Scaled Composites is a classic example of creating option value by using iteration to get into the flow of the opportunity stream. By option value, I don’t mean the value of a share of stock. Instead, I mean the value of future opportunities that open up by doing something today – creating options to do the things you want to do in the future. By creating the first VariEze, Scaled Composites opened up the possibility to someday create a round-the-world plane. Why? Because in meeting the challenges of building the VariEze, they forged a culture that values having a 50ft x 20ft x 8ft axis CNC mill on site (that’s it above), whose massive potentiality can’t help but spark the imagination of their staff! And by doing that round-the-world plane, they created the potential to build a space place, and so on and so forth… by actually doing things, you gain deep experience and the kind of tacit organizational knowledge which helps make you a prime contender for things like the X Prize.

Through conscious iteration, the people in a venture can position themselves to take advantage of any opportunity that may come their way, and the sky is the limit.

Some Cool Blogs on metacool

I added a couple entries to the metacool blogroll today. As always, this list is carefully edited for your viewing pleasure, and each blog in some way touches on metacool’s theme of creating cool stuff. Here they are:

Christian Lindholm: an eclectic blog from a Nokia designer. I particularly like his posts on The quest for Authenticity, The SUV of shoes, and Gourmet Junk.

Relevant History: The personal blog of Alex Pang, a Research Director at IFTF. Sounds like he and I made up the majority of the non-D&D crowd at Neal Stephenson’s recent reading at Kepler’s.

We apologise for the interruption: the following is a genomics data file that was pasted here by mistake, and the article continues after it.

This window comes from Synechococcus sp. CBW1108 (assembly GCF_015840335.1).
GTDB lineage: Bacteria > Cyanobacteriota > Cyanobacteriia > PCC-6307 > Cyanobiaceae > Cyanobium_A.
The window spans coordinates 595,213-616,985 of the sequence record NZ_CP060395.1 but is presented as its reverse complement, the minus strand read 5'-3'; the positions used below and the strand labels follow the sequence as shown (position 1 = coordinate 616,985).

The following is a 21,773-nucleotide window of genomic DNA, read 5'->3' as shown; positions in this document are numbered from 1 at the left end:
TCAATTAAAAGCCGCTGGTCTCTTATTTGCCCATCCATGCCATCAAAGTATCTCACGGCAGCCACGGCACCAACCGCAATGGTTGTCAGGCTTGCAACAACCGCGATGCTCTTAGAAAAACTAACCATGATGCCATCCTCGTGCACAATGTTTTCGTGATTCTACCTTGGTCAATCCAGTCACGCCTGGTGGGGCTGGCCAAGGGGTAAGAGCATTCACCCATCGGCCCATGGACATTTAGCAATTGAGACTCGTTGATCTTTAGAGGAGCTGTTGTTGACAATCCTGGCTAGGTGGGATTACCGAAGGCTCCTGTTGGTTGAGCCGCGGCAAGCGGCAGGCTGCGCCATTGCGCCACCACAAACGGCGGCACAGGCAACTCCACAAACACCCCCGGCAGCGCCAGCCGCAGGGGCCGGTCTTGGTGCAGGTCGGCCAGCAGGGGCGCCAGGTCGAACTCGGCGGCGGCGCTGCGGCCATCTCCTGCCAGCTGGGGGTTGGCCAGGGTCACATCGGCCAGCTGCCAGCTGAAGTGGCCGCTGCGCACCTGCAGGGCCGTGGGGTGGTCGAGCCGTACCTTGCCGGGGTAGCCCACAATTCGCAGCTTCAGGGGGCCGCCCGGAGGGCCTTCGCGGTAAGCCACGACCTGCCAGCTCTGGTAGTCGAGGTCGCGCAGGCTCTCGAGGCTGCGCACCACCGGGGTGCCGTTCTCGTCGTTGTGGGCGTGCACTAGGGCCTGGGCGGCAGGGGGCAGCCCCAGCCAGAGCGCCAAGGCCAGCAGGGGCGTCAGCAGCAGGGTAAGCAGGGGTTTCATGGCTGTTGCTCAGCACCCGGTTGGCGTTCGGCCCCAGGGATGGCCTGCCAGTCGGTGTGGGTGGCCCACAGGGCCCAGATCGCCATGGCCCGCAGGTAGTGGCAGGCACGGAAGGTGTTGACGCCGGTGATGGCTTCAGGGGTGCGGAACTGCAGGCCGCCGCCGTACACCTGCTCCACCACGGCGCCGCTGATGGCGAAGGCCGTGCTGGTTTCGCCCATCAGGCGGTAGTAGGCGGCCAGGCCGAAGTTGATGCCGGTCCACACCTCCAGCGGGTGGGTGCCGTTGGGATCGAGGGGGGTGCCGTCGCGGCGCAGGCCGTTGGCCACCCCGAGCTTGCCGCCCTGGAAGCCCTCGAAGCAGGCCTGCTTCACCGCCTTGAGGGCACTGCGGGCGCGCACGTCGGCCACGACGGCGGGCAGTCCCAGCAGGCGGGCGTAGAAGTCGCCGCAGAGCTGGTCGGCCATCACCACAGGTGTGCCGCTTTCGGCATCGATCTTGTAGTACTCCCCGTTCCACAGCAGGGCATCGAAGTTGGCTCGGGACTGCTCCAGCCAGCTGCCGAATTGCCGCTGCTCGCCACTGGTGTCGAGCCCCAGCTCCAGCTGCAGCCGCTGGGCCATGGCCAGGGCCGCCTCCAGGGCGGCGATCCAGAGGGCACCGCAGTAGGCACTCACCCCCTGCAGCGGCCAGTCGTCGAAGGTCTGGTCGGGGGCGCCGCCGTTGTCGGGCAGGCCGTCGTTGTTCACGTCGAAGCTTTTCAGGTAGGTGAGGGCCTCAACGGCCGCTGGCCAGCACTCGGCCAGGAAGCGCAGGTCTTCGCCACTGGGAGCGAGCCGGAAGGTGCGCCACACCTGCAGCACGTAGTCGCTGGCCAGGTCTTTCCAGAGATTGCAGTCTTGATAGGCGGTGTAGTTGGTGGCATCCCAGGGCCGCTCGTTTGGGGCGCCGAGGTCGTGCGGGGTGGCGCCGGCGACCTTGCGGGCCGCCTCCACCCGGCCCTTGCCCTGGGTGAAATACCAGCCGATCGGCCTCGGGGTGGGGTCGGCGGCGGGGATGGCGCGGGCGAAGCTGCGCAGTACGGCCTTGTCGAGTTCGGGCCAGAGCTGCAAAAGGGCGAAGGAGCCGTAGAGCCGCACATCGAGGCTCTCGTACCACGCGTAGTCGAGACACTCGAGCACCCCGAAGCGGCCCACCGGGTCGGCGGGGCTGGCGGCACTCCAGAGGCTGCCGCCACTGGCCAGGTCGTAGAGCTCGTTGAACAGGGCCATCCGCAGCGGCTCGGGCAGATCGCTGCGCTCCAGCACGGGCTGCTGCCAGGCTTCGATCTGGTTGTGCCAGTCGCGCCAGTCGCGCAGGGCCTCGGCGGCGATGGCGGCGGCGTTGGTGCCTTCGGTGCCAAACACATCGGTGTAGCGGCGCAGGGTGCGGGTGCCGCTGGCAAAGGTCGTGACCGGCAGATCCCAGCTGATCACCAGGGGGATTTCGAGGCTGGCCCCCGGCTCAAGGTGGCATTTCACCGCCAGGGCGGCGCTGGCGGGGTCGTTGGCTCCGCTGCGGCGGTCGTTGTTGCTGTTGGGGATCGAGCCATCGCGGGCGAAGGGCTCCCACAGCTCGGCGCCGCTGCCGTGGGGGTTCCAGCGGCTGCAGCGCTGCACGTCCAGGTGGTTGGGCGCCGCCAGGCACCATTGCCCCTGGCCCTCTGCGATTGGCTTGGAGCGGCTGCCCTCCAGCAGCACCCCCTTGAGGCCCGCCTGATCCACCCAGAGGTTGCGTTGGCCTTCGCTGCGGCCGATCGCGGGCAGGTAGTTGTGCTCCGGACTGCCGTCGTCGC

Proto Bowling

Rob Glaser’s approach to restructuring the Professional Bowler’s Association (PBA) is proof positive that you can prototype anything, and that we should design ventures to have the let’s-learn-as-we-go flexibility of a good prototype.  In this Wired article, Glaser’s business partner Chris Peters describes how they restructured the league to take advantage of the iterative product development process they knew so well from working in the software industry:

"You launch version 1, put it out there, see what you did wrong, and you come out with version 2. It’s a process I understood well. You don’t spend 10 years on a grand plan and then finally put something out there; that’s just stupid. You’ve got to have a constant product cycle."

Among the lessons learned by getting out there and doing something: emotion rules, and there are players willing to take on the challenge of adding NASCAR-type theatrics to formerly staid bowling lanes.  There’s no way a group of smart people talking to a whiteboard could have come up with that nugget. 
If you set up your venture as a prototype, you can focus your energy on discovering a golden framework so that the right implementation recipe emerges organically.

Show High Interest, Then Stall

SOL. AFU. WTF. WFO. POS. All valuable and versatile acronyms guaranteed to add value to any business conversation. Amaze your colleagues with this new (to me, at least) addition to your business phrasebook!:

Show High Interest, Then Stall = SHITS

Defined in Kawasaki’s Art of the Start as a tactic commonly employed by the people holding the purse strings. A precursor to the Mushroom Treatment, where caca of another kind functions as an information substitute.